I mention this not because it's a stroll down memory lane (which it is), but because the recent Google issue is nothing more than wardriving, redux--and that I believe that certain interests are blowing this well out of proportion to suit their own agendas.
Earlier, I mentioned that yes, I've been there. My iPaq wardriving rig was a pretty sweet setup, but like many wardrivers, I also occasionally used my laptop to do network reconnaissance. While NetStumbler was the software tool of choice, I also occasionally used Ethereal (long since morphed into WireShark), which was one of a range of free, often open source products designed for packet analysis and network monitoring. Like many of these tools, Ethereal allowed users to capture packets for later analysis. The challenge is that sometimes I'd leave Ethereal running while wardriving. You know what I ended up with?
Packets. Lots of 'em.
Since Ethereal was running in the background capturing all the packets in radio range while I was driving around, I'd end up with a capture file containing snippets of snippets of conversations. Were these packets interesting? I have no clue--I never bothered to look at them. Could they have potentially been interesting? Well, sure, I guess. But, lacking motivation to dig into these packets to turn them into meaningful information, I chose not to.
Similarly, from the sound of it, Google made the mistake of leaving a packet capture application running in the background while the Google Maps fleet was driving around, performing its 2010 version of wireless reconnaissance. I don't think that a lot of folks realize that the Google Maps cars actually perform three functions (well, four, but unintended packet capture likely wasn't in the PRD). In addition to taking GPS-tagged photos for use in Google Street View, and using lasers to collect three dimensional building imagery, the cars also GPS tag each Wi-Fi access point they see--Contemporary Wardriving, if you will. And, just as wardrivers circa 2003 were geolocating access points to drum up business, so is Google. In this case, Google's database of GPS-tagged access points enables better granularity for location-aware applications, enabling better customer targeting, and thus more valuable pay-per-click rates. Money...the root of all...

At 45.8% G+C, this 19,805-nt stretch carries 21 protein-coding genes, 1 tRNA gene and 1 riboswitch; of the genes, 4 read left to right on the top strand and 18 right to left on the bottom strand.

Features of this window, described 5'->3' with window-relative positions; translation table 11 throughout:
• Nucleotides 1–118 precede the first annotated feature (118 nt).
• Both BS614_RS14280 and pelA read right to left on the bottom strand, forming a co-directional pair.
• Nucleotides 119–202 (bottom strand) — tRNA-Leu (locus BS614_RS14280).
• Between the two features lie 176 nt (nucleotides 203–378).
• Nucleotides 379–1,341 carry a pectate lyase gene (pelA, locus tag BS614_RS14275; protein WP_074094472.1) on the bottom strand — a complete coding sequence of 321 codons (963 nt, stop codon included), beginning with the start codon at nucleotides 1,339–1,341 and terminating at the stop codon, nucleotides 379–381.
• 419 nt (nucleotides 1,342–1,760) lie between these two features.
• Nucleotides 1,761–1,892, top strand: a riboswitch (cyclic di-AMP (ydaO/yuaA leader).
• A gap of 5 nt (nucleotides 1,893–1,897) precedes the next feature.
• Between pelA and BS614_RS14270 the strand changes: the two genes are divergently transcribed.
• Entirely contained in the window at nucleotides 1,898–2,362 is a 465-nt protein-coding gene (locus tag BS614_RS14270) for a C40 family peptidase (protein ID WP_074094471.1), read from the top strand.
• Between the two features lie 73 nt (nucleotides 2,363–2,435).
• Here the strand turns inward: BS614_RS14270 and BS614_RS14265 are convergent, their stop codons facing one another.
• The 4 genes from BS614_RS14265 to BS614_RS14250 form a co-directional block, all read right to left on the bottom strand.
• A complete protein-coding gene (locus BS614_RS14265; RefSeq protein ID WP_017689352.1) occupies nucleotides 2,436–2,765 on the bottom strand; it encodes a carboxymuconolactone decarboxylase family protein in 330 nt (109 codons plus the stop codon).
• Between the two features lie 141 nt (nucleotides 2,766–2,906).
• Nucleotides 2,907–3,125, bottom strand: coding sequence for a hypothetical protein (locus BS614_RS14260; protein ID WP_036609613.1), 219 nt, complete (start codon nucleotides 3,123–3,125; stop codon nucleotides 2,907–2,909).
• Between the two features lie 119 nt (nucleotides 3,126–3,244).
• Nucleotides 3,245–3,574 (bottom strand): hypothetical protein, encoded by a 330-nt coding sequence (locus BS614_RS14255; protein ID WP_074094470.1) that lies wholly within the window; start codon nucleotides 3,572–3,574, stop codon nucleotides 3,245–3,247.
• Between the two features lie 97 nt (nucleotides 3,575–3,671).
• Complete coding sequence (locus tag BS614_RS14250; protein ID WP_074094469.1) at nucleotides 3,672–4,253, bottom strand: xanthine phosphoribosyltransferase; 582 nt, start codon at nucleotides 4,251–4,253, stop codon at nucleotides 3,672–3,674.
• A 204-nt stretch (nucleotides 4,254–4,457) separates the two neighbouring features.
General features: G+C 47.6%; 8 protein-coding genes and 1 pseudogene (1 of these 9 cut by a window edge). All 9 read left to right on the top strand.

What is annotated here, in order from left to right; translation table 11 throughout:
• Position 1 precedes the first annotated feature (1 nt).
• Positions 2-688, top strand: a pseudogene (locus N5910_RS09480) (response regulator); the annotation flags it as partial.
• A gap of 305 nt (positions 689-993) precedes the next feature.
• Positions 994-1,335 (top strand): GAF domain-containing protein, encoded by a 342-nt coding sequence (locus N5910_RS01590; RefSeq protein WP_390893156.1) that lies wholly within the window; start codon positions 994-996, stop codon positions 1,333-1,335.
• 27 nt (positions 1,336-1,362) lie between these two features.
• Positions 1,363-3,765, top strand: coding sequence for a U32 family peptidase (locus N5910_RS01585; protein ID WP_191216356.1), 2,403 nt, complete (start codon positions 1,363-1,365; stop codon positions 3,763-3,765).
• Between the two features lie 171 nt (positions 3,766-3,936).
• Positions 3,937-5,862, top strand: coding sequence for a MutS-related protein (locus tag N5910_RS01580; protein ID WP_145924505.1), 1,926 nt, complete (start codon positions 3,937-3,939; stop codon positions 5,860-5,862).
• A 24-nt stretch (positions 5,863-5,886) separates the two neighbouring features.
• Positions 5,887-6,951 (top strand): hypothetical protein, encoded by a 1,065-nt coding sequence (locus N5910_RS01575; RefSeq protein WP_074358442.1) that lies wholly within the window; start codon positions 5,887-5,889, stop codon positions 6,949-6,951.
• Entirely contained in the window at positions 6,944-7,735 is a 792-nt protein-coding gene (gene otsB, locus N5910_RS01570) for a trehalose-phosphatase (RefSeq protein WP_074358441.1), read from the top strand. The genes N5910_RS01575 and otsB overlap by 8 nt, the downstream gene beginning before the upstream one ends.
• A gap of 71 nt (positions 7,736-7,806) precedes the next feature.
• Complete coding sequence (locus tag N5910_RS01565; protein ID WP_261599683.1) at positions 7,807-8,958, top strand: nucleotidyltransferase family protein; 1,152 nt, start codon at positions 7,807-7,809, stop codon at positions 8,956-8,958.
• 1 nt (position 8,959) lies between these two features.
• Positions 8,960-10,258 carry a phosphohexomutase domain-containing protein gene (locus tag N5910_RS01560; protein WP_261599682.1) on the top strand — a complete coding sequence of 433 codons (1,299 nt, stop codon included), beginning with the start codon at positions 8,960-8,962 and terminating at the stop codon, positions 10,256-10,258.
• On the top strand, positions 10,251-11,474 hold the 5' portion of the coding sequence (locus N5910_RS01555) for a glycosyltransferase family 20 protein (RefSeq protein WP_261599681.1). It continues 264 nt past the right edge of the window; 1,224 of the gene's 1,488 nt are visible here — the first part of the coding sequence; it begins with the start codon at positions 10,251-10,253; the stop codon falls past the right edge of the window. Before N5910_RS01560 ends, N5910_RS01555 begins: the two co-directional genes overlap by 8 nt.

Here's an example. I carry a BlackBerry Curve 8320 as my primary mobile device. Yep, old school. The 8320 has a GSM radio and a Wi-Fi radio, but lacks a GPS. If I ask Google Maps to determine my location using only my GSM radio, resolution is often in the 1000 meter (or worse) range--meaning, Google can only figure out a general location for me, since it's tough to resolve exact location from three or four cell towers.
However, if I turn on my Wi-Fi radio, Google Maps will query not just the cell network (to figure out my location based on input from multiple cell towers), but will query Google's own database of Wi-Fi access points (put together by the Google Maps fleet) to augment the cell network information, providing much better granularity as to my actual location. Note that I do not need to be associated with and authenticated on a given access point for this type of location-based service to function; Google Maps simply needs to report back (via the GSM network) which access points it sees, and how strong the signals are. Google servers figure out where I am based on the relative power of each of the Wi-Fi access points Google Maps tells it about; when used in aggregated form, received signal strength indication (RSSI) can provide GPS-quality resolution, without the need for a GPS. Combined with cell tower information, I've seen Google Maps as accurate as 100 meters without a GPS, which is pretty freakin' cool.
Anyway, what happened in this particular case? Somehow, Google screwed up and wrote their application to not only record and tag images and access points, but to also slurp data off of the access points their vehicles passed. That's where they ran into trouble. Compounding the issue is that when the German privacy regulator asked to see the hard drives, Google wouldn't comply, then began erasing the collected information.